Pederzolli sought review in this Court on March 16, 2015. (A.R. 1768.) In response, the Commissioner conceded the ALJ had committed errors that required a remand for further proceedings. (No. 15-cv-472-PHX-DKD, Doc. 21.) Accordingly, this Court vacated the ALJ's decision and remanded. (A.R. 1771-1775.) The ALJ conducted a new hearing on October 13, 2016 (A.R. 1713-1734) and issued a decision again determining that Pederzolli wasn't disabled (A.R. 1690-1712). Pederzolli requested review of the ALJ's decision, but the Appeals Council denied review on October 23, 2017. (A.R. 1683-1689.) At that point, the ALJ's decision became the Commissioner's final decision.

         LEGAL STANDARD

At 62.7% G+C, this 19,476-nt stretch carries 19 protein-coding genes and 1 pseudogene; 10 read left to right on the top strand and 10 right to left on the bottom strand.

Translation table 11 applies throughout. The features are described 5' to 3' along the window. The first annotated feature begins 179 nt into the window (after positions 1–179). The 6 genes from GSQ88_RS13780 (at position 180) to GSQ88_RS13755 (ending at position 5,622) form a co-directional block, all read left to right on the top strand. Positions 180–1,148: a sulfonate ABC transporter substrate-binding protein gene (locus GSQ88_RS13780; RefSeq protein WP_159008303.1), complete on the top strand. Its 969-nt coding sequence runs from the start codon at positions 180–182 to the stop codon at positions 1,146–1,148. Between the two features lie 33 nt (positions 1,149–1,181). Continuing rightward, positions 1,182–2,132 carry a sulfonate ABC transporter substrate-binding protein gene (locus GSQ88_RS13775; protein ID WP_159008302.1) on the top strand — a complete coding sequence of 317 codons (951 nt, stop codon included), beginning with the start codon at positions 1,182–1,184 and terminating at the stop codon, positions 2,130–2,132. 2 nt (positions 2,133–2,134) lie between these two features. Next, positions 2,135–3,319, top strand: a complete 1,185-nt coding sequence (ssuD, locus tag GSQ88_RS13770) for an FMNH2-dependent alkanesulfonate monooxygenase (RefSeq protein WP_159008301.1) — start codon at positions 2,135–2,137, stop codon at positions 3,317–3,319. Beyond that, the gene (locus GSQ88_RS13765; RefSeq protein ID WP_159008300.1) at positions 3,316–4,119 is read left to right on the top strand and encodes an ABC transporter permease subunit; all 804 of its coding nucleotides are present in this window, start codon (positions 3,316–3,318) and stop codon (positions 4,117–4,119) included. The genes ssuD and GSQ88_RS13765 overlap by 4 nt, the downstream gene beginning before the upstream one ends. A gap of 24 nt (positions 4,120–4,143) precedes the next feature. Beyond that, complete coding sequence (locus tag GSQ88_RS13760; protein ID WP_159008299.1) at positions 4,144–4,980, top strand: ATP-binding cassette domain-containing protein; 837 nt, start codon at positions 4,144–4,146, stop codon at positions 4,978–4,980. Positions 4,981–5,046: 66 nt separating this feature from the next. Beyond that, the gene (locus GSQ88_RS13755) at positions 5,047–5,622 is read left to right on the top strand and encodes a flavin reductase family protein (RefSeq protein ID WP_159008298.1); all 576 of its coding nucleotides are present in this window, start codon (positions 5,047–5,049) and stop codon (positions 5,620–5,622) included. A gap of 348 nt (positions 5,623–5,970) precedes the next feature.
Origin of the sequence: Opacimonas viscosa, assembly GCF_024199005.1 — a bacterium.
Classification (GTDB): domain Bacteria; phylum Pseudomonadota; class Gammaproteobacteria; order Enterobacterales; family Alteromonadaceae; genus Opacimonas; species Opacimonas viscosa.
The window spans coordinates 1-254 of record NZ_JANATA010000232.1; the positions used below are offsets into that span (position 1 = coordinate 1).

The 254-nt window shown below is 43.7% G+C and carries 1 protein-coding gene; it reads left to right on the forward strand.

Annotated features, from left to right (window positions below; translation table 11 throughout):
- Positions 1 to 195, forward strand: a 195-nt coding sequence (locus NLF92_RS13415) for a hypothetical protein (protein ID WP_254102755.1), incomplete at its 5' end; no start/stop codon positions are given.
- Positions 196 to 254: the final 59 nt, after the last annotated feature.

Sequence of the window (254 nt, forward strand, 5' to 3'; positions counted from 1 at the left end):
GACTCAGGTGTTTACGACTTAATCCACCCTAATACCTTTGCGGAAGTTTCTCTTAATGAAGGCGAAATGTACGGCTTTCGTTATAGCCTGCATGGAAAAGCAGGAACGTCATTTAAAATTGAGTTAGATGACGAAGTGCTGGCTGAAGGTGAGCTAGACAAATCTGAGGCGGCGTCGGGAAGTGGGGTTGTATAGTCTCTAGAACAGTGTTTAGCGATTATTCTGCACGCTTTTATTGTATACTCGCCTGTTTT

The Court addresses only the issues raised by the claimant in the appeal from the ALJ's decision. Lewis v. Apfel, 236 F.3d 503, 517 n.13 (9th Cir. 2001). “The ALJ is responsible for determining credibility, resolving conflicts in medical testimony, and resolving ambiguities.” Edlund v. Massanari, 253 F.3d 1152, 1156 (9th Cir. 2001), as amended on reh'g (Aug. 9, 2001). The Court should uphold the ALJ's decision “unless it contains legal error or is not supported by substantial evidence.” Orn v. Astrue, 495 F.3d 625, 630 (9th Cir. 2007). “Substantial evidence is more than a mere scintilla but less than a preponderance.” Id. Put another way, “[i]t is such relevant evidence as a reasonable mind might accept as adequate to support a conclusion.” Id. (citation omitted). The Court should uphold the ALJ's decision “[w]here evidence is susceptible to more than one rational interpretation, ” but the Court “must consider the entire record as a whole and may not affirm simply by isolating a specific quantum of supporting evidence.” Id. (citations and internal quotation marks omitted).